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Rated 2.93 stars
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ReelTalk Movie Reviews
Mighty Funny
by Betty Jo Tucker

"Is there anyone here who doesn’t think folk singing is funny?" asked Jason Silverman in his introduction to A Mighty Wind at the 2003 Taos Talking Picture Festival. "If so, you better leave now," the Festival’s artistic director advised. Everyone stayed – and had a great time watching Christopher Guest’s latest mockumentary.

Personally, I couldn’t stop laughing and tapping my feet throughout most of this film. Merely looking at the various actors Guest uses in his movies always makes me chuckle, and the comic energy they bring to their quirky characters causes uncontrollable guffawing on my part while watching them perform.

Happily, Guest and his gang from Waiting for Guffman and Best in Show come together again here – with most of them singing surprisingly well. Catherine O’Hara, Michael McKean, Parker Posey, Eugene Levy, Jane Lynch, John Michael Higgins, and Guest himself portray folksingers from the 1960s who reunite for a memorial concert. Bob Balaban plays a tone-deaf man arranging the concert in order to honor his recently deceased father, and Fred Willard appears as an obnoxious manager handling one of the folk groups. Harry Shearer (from This Is Spinal Tap) fits right into the mix as a member of Guest’s trio, The Folksmen.

Why did Guest choose the world of folk music as a movie project? "I wanted to do a film with music," he explains. "And I played a lot of folk music when I was a kid. Growing up, there was an explosion of folk music in my New York neighborhood. So Eugene Levy and I started to work on a story that would encompass a number of different folk groups that had started in the Sixties and were making a comeback in the form of this reunion at Town Hall, and it took off from there."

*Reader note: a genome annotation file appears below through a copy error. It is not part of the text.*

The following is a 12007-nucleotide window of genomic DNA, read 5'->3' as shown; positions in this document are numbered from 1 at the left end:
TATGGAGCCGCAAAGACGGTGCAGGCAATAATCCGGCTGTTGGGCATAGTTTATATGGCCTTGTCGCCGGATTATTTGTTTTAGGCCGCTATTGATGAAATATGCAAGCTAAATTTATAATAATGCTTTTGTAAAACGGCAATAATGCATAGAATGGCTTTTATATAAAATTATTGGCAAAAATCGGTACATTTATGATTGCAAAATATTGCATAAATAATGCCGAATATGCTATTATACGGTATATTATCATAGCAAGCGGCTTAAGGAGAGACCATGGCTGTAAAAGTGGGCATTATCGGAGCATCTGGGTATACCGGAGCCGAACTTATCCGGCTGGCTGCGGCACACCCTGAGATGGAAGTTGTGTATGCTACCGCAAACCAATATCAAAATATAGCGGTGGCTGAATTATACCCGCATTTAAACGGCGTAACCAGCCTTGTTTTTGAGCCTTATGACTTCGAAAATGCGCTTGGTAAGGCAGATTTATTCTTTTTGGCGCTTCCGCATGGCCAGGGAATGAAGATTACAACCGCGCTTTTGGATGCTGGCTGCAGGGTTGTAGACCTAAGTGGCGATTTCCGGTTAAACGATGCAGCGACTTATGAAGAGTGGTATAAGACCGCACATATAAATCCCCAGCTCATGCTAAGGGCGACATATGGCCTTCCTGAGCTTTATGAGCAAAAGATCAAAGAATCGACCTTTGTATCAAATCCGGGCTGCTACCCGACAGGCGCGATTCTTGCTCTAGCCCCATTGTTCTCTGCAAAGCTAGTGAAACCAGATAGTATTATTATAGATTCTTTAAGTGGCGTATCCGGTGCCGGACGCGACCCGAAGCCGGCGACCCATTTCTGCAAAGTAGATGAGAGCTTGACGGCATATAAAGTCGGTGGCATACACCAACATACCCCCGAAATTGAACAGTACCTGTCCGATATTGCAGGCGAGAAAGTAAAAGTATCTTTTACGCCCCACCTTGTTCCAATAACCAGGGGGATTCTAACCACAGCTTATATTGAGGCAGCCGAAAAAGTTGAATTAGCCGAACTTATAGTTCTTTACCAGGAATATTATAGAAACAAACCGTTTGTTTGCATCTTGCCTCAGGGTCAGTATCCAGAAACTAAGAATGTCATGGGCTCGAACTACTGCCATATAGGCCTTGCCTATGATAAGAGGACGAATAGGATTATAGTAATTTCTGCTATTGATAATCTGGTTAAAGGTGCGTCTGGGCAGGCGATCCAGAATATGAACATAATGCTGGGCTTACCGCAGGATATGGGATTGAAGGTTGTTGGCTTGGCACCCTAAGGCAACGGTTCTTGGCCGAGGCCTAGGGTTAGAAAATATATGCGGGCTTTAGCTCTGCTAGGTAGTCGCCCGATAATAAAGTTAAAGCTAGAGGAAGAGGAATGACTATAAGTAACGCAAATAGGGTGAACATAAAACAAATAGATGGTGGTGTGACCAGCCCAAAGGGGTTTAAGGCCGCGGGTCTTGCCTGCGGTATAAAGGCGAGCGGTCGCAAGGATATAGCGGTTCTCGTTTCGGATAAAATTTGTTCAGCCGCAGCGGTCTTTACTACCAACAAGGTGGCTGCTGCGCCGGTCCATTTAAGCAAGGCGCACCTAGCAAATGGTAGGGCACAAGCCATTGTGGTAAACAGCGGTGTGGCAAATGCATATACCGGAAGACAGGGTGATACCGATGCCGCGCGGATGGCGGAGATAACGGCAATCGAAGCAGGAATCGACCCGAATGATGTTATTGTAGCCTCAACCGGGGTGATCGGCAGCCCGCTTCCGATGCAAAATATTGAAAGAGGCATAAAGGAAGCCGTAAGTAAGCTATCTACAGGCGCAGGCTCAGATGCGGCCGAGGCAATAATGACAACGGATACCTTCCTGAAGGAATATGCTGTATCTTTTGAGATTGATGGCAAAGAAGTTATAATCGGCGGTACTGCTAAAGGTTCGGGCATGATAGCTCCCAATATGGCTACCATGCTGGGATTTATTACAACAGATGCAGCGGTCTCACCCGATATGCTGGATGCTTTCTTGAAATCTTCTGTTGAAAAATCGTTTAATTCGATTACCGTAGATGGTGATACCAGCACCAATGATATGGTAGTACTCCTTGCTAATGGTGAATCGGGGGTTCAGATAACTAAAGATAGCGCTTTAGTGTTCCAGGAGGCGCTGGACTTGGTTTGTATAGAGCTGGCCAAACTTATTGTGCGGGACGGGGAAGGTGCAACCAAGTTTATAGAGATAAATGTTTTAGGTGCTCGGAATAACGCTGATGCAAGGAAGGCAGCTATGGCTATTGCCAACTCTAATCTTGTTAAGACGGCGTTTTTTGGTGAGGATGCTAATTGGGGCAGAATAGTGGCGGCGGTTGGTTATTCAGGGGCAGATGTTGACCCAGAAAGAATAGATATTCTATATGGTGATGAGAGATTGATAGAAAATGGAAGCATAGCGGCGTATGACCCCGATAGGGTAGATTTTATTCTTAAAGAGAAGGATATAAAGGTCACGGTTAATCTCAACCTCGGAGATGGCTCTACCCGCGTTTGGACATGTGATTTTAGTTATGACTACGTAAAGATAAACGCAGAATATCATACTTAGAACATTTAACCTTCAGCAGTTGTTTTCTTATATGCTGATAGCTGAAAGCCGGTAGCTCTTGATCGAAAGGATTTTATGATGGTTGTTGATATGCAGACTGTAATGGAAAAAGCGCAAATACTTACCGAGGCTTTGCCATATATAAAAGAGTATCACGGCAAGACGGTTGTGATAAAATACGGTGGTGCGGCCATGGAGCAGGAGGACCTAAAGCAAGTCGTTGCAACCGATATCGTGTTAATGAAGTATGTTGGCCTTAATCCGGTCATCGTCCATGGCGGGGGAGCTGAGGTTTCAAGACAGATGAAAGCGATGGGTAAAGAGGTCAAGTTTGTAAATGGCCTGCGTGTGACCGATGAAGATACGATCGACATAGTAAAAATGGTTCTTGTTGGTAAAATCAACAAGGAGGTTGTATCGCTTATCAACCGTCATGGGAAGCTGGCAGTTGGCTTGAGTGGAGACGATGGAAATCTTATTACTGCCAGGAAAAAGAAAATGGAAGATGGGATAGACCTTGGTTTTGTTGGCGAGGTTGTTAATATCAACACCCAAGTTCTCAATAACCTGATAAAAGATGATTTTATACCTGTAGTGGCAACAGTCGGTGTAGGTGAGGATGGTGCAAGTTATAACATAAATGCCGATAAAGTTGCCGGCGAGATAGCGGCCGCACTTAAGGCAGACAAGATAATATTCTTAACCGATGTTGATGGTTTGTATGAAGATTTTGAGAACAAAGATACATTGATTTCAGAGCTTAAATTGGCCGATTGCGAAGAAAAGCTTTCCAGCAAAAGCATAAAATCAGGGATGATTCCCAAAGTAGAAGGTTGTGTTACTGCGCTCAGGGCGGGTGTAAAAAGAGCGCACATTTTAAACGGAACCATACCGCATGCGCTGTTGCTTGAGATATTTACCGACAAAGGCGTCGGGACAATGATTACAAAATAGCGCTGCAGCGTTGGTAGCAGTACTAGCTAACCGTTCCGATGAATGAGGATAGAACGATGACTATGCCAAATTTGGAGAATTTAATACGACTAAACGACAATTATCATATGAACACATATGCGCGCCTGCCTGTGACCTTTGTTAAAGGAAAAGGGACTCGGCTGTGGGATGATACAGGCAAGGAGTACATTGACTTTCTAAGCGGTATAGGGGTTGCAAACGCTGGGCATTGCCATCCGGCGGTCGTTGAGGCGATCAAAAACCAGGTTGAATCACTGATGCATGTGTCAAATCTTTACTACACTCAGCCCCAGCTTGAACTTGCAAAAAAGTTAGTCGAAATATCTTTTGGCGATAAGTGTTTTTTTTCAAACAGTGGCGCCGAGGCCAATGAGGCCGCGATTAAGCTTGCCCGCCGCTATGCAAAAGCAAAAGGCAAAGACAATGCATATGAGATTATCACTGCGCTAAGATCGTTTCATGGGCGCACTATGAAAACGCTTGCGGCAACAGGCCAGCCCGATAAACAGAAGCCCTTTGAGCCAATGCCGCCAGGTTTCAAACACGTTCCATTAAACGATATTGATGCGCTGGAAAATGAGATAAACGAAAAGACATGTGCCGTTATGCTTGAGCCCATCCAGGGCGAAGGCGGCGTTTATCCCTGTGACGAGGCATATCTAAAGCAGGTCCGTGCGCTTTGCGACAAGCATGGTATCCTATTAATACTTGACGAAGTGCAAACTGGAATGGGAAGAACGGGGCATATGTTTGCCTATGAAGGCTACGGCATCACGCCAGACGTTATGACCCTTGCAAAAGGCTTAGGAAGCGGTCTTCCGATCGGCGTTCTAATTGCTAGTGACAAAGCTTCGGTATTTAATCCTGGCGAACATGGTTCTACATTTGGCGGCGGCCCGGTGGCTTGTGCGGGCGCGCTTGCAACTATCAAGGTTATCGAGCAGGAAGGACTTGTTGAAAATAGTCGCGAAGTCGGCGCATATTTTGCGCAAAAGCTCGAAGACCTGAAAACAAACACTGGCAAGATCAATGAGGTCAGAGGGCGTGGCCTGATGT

Take off it did. Here’s a run-down of the amusing folk groups lined up for that special reunion concert in A Mighty Wind:

1. Mitch & Mickey (Levy and O’Hara), who were once in love with each other and always kissed during their most popular romantic number. Now estranged, will they be able to let bygones be bygones and kiss again for the cheering audience?

2. The Folksmen (Guest, McKean, and Shearer), a trio with records people could enjoy if they punched holes in the middle of them (the records, not the musicians).

3. The New Main Street Singers (Higgins, Lynch, and Posey), the most peppy color-coordinated singing group since "Up with People."

Because I’m such a big fan of Guest’s work, I feel reluctant to criticize it. His Waiting for Guffman ranks as my all-time favorite comedy. Still, I think Levy’s slow-talking "Mitch" character drags down A Mighty Wind in too many scenes. He’s funny at first, but annoying the rest of the time. Thankfully, everyone else rises to the occasion with hilarious results.

Gotta go now and look for my old Kingston Trio records.

(Released by Warner Bros. and rated "PG-13" for sex-related humor.)

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